Can America Still Defend Taiwan?

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Real Clear Defense Election 2016: Can America Still Defend Taiwan? from Peter Navarro on Vimeo.

During the 1995-1996 Taiwan Strait Crisis, President Bill Clinton dispatched aircraft carriers in defense of Taiwan’s right to elect a pro-independence presidential candidate, Lee Teng-Hui. Now that Taiwan has once again elected a new president with pro-independence leanings – Tsai Ing-wen – this question must be asked: Will America once again defend Taiwan if Beijing threatens anew its “renegade province”?

This is very real question as Beijing has already begun to rattle sabers, swords, and missiles and threaten economic reprisals. From the White House’s and Pentagon’s perspectives, the problem is not just a fear of escalation should American carriers once again be ordered to the Taiwan Strait. China has also now developed a whole new suite of “anti-access, area denial” weapons explicitly designed to kill the American fleet – and do so in quite splendid asymmetric warfare fashion.

The most famous of these asymmetric weapons is China’s game-changing DF-21D anti-ship ballistic missile – Beijing openly calls it a “carrier killer.”  If the hype over this missile is to be believed, it can be launched from over a thousand miles away, descend seamlessly from space, and hit an American carrier zigzagging at 30 knots.

There is also a bigger version of the DF-21D known as the DF-26 –dubbed the “Guam killer” for its longer range. In addition, there is China’s much-hyped hypersonic glide vehicle. It can achieve speeds of Mach 10 and higher and is highly maneuverable. These two attributes make it very difficult to track and neutralize the hypersonic vehicle with America’s Aegis battle management system.

As poster children of asymmetric warfare, there are also China’s new Type 022 Houbei-class attack craft. Packing an out-sized punch, these Australia-designed catamarans can deliver swarms of cruise missiles in salvo attacks and thereby complement any coordinated anti-ship ballistic missile and hypersonic glide vehicle attacks.

Any Ship Can Be A Minesweeper – Once

There are two other classes of weapons that were conspicuously missing from the Taiwan Strait in 1996 but which now directly threaten American carriers. The first is China’s large and diverse arsenal of sea mines. Perhaps the most notable is the rocket-rising mine; it can detect the unique acoustic or magnetic signature of a US carrier and deliver a warhead traveling at up to 70 knots from the ocean bottom.

The second set of weapons not hitherto present in the Taiwan Strait crisis is China’s growing fleet of conventional diesel electric submarines – soon to be the largest in the world. These ultimate passive-aggressive weapons are extremely quiet – and therefore exceedingly lethal.

Today, many of China’s Yuan-class subs are equipped with state-of-the-art German air-independent propulsion systems. Tomorrow, Lada-class subs that may be bought from the Russians feature even more advanced sound suppression technologies.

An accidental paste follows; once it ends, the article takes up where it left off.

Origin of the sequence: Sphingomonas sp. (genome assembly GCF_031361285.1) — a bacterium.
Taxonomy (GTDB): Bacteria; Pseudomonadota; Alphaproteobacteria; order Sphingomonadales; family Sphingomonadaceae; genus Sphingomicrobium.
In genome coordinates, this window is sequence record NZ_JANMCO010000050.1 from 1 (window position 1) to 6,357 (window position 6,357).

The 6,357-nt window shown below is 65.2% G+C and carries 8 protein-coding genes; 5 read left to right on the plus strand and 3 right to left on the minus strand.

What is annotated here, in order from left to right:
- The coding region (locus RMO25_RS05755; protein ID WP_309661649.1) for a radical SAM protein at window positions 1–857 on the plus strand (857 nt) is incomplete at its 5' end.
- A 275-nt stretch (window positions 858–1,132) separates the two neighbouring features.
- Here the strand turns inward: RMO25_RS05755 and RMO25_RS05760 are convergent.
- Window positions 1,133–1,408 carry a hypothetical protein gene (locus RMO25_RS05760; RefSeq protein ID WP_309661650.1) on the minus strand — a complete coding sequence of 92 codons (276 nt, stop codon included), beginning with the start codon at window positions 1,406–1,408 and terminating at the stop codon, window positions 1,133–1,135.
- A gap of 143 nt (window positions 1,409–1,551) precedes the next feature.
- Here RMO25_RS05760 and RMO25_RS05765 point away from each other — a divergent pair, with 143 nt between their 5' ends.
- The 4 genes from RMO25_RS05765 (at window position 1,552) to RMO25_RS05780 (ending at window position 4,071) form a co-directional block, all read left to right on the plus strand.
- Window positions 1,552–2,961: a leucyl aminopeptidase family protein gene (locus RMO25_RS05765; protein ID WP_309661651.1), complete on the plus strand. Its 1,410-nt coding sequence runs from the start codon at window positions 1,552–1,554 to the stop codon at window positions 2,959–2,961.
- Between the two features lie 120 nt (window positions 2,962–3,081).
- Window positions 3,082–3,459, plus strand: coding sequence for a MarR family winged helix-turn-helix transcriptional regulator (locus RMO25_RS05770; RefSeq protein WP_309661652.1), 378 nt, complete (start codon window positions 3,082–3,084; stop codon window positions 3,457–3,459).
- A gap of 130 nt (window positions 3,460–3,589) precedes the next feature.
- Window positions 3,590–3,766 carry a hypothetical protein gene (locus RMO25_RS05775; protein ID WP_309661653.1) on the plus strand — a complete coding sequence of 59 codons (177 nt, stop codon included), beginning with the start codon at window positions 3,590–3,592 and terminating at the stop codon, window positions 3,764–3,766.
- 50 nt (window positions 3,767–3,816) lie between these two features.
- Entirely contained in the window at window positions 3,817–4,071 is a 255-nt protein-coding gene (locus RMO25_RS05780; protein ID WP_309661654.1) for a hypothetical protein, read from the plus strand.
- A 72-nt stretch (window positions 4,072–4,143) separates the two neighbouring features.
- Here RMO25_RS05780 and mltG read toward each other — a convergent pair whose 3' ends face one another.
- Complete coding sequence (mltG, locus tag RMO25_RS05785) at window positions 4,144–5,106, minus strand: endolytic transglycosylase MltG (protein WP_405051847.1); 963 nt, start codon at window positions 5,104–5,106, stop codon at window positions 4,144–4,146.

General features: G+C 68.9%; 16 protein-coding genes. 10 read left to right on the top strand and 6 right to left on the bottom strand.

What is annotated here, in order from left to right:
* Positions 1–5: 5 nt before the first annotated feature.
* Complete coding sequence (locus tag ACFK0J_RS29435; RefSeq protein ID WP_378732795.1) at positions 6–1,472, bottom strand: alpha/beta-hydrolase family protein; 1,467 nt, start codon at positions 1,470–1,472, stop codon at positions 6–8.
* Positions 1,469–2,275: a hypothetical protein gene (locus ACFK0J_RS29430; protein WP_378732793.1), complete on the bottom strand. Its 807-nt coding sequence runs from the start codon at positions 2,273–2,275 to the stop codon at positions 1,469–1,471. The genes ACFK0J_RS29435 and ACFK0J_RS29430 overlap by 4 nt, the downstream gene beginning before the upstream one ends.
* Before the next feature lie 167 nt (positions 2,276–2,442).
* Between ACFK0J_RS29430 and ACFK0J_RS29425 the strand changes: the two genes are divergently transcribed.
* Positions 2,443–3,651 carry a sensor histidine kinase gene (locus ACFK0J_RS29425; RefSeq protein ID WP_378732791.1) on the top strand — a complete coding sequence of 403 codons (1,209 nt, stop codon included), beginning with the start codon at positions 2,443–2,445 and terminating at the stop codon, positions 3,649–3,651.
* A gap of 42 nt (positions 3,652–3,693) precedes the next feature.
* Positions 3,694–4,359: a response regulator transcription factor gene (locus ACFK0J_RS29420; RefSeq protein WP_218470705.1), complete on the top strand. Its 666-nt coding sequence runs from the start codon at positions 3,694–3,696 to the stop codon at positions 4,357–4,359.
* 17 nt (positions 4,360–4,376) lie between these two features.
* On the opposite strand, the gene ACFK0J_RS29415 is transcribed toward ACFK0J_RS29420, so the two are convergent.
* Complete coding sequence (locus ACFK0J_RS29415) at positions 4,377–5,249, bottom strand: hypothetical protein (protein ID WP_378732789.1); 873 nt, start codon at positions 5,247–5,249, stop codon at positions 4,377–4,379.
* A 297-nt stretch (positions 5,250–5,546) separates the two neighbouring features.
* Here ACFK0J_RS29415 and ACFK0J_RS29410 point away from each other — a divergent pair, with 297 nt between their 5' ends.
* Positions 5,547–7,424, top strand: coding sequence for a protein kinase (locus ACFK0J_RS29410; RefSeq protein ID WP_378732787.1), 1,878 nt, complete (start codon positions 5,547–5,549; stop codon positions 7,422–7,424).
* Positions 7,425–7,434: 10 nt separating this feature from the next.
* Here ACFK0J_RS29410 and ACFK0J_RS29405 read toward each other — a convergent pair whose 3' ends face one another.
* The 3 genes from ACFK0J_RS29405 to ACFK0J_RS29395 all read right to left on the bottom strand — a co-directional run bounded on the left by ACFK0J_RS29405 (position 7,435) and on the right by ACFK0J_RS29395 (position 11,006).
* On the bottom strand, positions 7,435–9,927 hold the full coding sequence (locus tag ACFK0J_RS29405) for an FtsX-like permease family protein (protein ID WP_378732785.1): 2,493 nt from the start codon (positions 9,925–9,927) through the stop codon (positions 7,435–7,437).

America Turns the Tables?

This is not to say that the US can no longer defend Taiwan. Already, there is increasing talk in Pentagon halls that the next Taiwan Strait crisis may best be fought with weapons like the Virginia class attack sub – rather than the flat tops that have served the navy well for more than 70 years but which are increasingly obsolete. Here, with the US holding a clear advantage in sub warfare, America’s sub fleet may be highly effective at eliminating a whole range of Chinese threat vectors from the Taiwan Strait. 

In a strategy of “Offshore Control,” America’s subs could also be deployed along the numerous chokepoints of the First Island Chain. This a natural “containment boundary” stretches from China’s home islands through the mid-point of Taiwan down to the Philippines and Indonesia. The strategic goal of Offshore Control would be to turn the anti-access, area denial tables on China by keeping both its military and commercial ships out of the Pacific. In this way, the US could apply economic pressure on China to cease its aggression.

Such speculations about a war over Taiwan are, of course, uncomfortable to air publicly. China is, after all, America’s largest trading partner and holds several trillion dollars of US debt; and as with an economically inter-dependent Kaiser Germany and Great Britain on the eve of World War I, there is much talk about how war with China is impossible.

That said, Taiwan’s latest election juxtaposed against Beijing’s increasing aggressiveness in the region and its demonstrable lack of respect for democracy in Hong Kong have rightly reawakened concerns over a new Beijing-Taipei clash – with the US caught in the middle.  There is now much to discuss about an island that has been all but forgotten over the last decade as cross-strait relations have dramatically improved and economic ties between Mainland China and Taiwan have tightened. 

That those “good old days” may now be gone is a reality that should not be ignored.  Not by presidents or Pentagon analysts. And certainly not by the 2016 presidential candidates, one of who will certainly find this cross-strait hot potato in his or her lap.

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